Sunday, 24 July 2011

And I will make thee beds of roses

There's just one more week for you to get yourself a copy of the Kindle edition of The Year of Wonders at the special offer price of 99 cents - in the US here, in the UK here, and in mainland Europe here.

Recent discussion in these parts having been on the definition of fantasy, I should explain that there is a very broad range on display in these letters to the Royal Mythological Society. As the green comet's effect is to erase the line between the real and the imaginary, you will find every flavor of the fantastic from gods to goblins to green-skinned Martians. But my own favorites are the non-genre stories that slip between the cracks. Like this one.
Dear sirs

You have heard the expression “a whirlwind romance” and I can attest that courtship truly can spin a person quite dizzy. Only a year ago, I was in Sicily with more thought of collecting archaeological specimens than of collecting a husband. And yet there at a little tavern overlooking the bay, a man at the next table sketched my portrait on his napkin and I could see at once that his eyes had found something beautiful in my poor plain thirty-year-old face. I shaded my eyes from the sun to look up at him. And like a Mediterranean storm, there it was, gentlemen: love.

We were wed soon after at his family church near Palma di Montechiaro, but my husband’s father does not approve of his choice of career as a painter, so to avoid daily arguments - which in Sicily can take on the proportions of a pitched battle - we returned to set up home in England, at a country estate left me by my uncle.

The estate has extensive grounds, and at first I was surprised at my husband’s enthusiasm for an activity so staid as gardening. But he said that the gardens would be his new canvas, and indeed his art found full expression there. When he is angry, the flower beds are violent with dark reds and brooding purples. When he is amused, the topiary bushes strike funny poses that have me laughing too. And when he is sad, the shrubbery droops and I seem to notice far more weeping willows about the lawn than at other times.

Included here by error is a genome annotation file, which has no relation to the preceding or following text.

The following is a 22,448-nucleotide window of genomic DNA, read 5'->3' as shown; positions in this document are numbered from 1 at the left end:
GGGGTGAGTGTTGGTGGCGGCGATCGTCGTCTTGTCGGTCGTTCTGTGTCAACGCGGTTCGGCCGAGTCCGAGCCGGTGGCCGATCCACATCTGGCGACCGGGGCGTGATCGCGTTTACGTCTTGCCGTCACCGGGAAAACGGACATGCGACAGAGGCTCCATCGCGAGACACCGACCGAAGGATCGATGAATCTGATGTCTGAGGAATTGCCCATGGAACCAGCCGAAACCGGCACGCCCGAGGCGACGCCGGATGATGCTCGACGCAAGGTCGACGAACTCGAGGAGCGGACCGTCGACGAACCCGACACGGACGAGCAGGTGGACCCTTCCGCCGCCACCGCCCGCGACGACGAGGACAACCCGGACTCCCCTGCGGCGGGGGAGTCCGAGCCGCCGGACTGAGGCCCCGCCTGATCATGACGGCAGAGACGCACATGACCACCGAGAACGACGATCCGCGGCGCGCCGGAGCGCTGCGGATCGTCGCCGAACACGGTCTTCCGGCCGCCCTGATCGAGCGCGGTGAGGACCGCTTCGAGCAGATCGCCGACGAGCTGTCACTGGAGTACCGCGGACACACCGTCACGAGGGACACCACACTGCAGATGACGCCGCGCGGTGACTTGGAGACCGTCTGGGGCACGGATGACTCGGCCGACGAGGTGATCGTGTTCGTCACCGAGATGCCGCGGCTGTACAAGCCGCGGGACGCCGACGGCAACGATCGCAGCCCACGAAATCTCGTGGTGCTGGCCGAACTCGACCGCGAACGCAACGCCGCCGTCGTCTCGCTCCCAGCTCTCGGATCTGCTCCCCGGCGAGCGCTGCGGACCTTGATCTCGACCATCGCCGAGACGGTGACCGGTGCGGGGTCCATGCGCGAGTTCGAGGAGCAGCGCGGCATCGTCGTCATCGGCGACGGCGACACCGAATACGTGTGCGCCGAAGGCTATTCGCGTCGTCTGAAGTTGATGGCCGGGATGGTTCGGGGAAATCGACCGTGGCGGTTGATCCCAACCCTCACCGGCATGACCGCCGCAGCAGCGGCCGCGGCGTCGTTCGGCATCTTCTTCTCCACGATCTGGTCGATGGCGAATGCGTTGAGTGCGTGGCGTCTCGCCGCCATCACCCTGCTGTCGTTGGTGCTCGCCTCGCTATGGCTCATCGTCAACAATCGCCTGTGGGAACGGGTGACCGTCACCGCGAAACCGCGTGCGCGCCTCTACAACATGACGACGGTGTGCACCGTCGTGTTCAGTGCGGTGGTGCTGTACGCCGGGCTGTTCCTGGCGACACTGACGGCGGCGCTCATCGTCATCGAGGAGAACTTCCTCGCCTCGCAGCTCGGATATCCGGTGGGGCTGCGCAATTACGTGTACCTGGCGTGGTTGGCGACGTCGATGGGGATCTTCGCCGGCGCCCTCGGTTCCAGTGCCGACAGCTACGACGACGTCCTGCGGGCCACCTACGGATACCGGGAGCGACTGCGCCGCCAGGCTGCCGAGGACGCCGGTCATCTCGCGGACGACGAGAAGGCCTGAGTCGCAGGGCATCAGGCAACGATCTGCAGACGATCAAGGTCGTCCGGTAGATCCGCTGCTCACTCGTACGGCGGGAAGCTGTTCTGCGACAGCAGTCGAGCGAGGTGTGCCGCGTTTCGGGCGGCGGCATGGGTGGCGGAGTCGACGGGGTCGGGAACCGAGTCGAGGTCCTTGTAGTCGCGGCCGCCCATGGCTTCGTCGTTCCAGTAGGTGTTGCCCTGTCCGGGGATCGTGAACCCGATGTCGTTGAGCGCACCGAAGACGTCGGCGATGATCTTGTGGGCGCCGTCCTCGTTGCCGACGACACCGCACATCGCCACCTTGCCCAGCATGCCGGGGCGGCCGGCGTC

A wife frequently is left to guess at her husband’s moods, for men do not talk of their feelings even if they are Sicilian. Therefore I have come to rely on the garden’s visual cues to help me better understand his feelings and support him as a dutiful wife should. In the last week, however, the garden has changed in a way I do not recognize. The flowers are in full bloom, a thousand of them, so that everywhere one looks is a riot of passionate bright colours like the most heartfelt Impressionist painting. I have spoken of this with my young cousin Amanda, who recently came to stay with us, but though she has struck up quite a friendship with my husband she too is at a loss to explain what it all may mean.

With your wide experience of supernatural matters, I wonder if you are able to illuminate this mystery. For some reason it vexes me greatly, though why I cannot tell.

Yours faithfully, Mrs Rachel Sindona, High Wycombe


Prof Bromfield replies: Dear lady, do not allow your cousin to outstay her welcome. I will say no more.
(Photo by Ozeye from Wikipedia.)

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